Nothing's funnier on New Year's Eve than popping the cork on a bottle of champagne and watching it bonk someone in the head. That always cracks everybody up.
It's a tradition that got a little cheaper this year as The Great Recession reduced demand for the bubbly spirit. Responding to a glut of supply, distributors have slashed prices for the biggest holiday of the year for champagne sales.
A prominent display of Korbel Brut for $9.99 greets customers as they enter Lee's Discount Liquor on east Sunset Road in Henderson.
A bottle of Andre Spumante costs as little as $5, while Kedem Champagne is advertised at $7 a bottle. On the higher end, Moët & Chandon goes for $55 to $145 a bottle, Perrier-Jouet for $257 and Krug for $377.
Rick Taylor, a former Las Vegas resident now living in La Mesa, Calif., was stocking up Wednesday for a New Year's Eve party with four bottles of Gloria Ferrer sparkling wine, marked down from $12.99 to $10.99 at Lee's.
"It's one of my wife's favorites and it's absolutely a great price," Taylor said as he shopped for red wine for himself. "I'm going for a case of 12 because you get 10 percent off."
Demand for champagne -- the sparkling wine produced in France's Champagne region and the only wine permitted to use the name -- dropped so significantly that in 2008, the industry exported 4.5 million fewer bottles to the United States, according to the Washington-based U.S. Champagne Bureau. That brought the number of bottles to around 17 million -- equal to 1998 levels.
"It's kind of interesting in this down economy. People are still spending money, but they're more cautious," said Jonathan Davis, beverage specialist for Southern Wine & Spirits of Nevada. "In the liquor business, I find they're less likely to experiment. Let's say your budget is generous, but confined. You're more likely to buy a brand you know and trust."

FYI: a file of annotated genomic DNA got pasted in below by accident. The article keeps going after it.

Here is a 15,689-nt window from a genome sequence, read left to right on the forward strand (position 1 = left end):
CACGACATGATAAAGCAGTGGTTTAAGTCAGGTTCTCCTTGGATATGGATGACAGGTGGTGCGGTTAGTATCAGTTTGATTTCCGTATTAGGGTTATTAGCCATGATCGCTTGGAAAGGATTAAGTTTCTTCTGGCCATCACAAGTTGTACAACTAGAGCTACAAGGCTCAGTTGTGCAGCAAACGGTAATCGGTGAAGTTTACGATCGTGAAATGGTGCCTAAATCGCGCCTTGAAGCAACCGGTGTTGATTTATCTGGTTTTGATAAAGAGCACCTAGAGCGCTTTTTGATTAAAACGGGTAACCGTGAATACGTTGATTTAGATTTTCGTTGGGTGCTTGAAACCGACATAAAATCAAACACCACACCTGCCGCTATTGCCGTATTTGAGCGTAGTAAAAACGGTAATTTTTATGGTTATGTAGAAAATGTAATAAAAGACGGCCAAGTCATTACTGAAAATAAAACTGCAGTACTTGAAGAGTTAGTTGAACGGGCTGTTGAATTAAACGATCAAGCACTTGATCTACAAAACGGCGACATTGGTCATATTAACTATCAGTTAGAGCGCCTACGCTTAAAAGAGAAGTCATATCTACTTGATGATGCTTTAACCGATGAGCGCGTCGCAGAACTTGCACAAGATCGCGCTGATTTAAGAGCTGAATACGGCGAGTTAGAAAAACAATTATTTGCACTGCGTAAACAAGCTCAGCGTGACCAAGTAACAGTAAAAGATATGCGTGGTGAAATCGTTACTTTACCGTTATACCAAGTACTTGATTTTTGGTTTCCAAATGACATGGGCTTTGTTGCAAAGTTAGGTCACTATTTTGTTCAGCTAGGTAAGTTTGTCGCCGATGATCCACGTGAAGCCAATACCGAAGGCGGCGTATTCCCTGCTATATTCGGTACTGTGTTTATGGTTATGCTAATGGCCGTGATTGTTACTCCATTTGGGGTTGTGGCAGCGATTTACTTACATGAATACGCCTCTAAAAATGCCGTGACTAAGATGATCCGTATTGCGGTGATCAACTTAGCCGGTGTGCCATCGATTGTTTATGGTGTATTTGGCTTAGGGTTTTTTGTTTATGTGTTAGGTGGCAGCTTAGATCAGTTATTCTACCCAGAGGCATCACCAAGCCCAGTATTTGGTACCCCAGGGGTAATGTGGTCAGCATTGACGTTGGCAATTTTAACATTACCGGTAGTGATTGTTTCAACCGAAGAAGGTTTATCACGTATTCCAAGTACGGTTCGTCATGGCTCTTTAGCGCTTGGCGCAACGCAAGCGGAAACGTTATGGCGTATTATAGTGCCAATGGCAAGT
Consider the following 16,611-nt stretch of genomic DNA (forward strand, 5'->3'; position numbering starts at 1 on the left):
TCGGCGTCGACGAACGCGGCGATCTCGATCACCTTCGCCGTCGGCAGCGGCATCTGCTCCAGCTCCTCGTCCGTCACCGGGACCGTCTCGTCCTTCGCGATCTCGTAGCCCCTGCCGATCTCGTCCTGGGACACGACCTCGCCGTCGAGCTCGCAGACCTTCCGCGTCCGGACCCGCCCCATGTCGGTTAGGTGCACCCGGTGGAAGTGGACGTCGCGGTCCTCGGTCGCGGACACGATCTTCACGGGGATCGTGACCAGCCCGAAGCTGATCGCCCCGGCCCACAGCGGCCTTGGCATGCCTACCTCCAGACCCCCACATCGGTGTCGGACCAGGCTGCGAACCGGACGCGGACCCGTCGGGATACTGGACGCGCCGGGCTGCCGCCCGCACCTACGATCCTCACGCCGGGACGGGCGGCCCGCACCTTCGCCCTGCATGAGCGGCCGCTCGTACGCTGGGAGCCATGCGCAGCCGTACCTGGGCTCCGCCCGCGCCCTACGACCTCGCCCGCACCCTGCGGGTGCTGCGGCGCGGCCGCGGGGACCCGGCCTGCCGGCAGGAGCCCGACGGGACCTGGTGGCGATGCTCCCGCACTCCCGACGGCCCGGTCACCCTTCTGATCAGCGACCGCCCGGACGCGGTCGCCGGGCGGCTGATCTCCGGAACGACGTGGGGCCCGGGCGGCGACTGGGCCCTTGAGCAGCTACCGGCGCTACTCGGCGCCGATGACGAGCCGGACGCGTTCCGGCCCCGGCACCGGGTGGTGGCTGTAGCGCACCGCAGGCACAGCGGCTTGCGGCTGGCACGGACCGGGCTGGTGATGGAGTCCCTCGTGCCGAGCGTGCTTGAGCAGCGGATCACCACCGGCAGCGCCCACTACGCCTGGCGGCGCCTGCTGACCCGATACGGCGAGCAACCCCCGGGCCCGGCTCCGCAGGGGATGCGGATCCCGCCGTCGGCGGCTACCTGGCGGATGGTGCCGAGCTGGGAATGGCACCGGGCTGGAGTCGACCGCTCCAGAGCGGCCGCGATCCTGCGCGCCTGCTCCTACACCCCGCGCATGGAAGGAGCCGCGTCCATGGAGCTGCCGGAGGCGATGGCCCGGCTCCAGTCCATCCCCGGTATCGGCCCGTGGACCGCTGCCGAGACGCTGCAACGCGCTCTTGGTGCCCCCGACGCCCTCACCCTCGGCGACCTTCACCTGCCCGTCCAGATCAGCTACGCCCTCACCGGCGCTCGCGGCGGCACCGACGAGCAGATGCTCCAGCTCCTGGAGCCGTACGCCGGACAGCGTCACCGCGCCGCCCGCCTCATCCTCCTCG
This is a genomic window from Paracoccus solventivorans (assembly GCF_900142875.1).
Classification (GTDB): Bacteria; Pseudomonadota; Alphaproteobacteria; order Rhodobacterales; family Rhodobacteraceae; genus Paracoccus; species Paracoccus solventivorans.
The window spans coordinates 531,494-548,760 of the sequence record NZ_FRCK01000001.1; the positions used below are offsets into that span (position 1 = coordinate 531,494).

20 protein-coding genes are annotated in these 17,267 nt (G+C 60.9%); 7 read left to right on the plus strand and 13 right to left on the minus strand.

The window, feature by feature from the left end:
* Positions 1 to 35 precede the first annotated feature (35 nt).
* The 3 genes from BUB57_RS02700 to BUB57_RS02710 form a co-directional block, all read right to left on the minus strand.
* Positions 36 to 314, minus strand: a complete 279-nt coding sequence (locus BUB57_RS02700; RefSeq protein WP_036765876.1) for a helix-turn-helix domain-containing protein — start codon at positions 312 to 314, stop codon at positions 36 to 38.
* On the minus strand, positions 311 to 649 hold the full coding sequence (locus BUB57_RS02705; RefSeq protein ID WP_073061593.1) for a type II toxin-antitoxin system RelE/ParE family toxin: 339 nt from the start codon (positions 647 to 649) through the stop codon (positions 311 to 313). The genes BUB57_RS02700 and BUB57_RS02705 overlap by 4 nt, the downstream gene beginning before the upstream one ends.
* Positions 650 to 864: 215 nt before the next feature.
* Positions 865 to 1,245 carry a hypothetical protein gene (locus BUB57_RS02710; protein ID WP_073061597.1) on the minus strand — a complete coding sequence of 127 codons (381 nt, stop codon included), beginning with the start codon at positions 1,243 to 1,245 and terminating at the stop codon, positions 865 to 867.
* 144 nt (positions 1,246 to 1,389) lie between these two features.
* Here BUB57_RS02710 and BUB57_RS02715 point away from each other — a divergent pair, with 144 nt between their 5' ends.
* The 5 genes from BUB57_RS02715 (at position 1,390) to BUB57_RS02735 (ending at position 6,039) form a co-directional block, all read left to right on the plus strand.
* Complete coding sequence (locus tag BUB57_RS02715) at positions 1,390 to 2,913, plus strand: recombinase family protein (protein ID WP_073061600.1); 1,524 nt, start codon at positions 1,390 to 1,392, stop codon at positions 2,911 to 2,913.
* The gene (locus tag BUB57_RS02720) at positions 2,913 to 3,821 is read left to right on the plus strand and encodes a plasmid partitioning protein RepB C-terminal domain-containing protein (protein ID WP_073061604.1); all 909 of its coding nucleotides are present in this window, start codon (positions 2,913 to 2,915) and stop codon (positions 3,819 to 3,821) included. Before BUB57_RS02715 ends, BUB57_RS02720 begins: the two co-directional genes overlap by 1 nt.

That's why people might celebrate New Year's Eve with a premium brand of champagne such as Dom Pérignon or Veuve Clicquot, both from France, he said.
"This time of year is really the Dom season. If they've got the money and they want to spend cautiously and celebrate, they buy Dom," Davis said.
Emi Henderson needed more than the three bottles of Sofia on the champagne rack at Lee's Discount Liquor. She bought a case for New Year's Eve.
"It's wonderful, not too sweet, not too dry," Henderson said. "It's decent champagne for $20. I've bought $30 and $40 bottles and I don't like them as much as this."
After the September 2008 stock market drop, U.S. consumers shifted to bargain-priced wines from around the globe, according to a spring 2009 report by wine industry consultant Gomberg, Fredrikson & Associates.
Davis of Southern Wine & Spirits said the price someone is willing to pay for any liquor depends on who's going to be drinking it. They may splurge if it's something for them, while looking for a better value to share with friends or give away, he said.
Some of the best values in sparkling wine come from California and Spain, particularly Spanish Cava, Davis said. Another of his favorites is Prosecco from Italy, which goes for about $12 a bottle.
Liquor prices tend to creep up at the very least because of increased land and transportation costs, he said. Increased taxes also drive up prices.
Distributors and sellers are counting on this week's holiday celebrations to make up for last year's disappointing sales. More than 40 percent of champagne sales come in the fourth quarter, according to the Champagne Bureau.
Contact reporter Hubble Smith at firstname.lastname@example.org or 702-383-0491.McClatchy-Tribune News Service contributed to this report.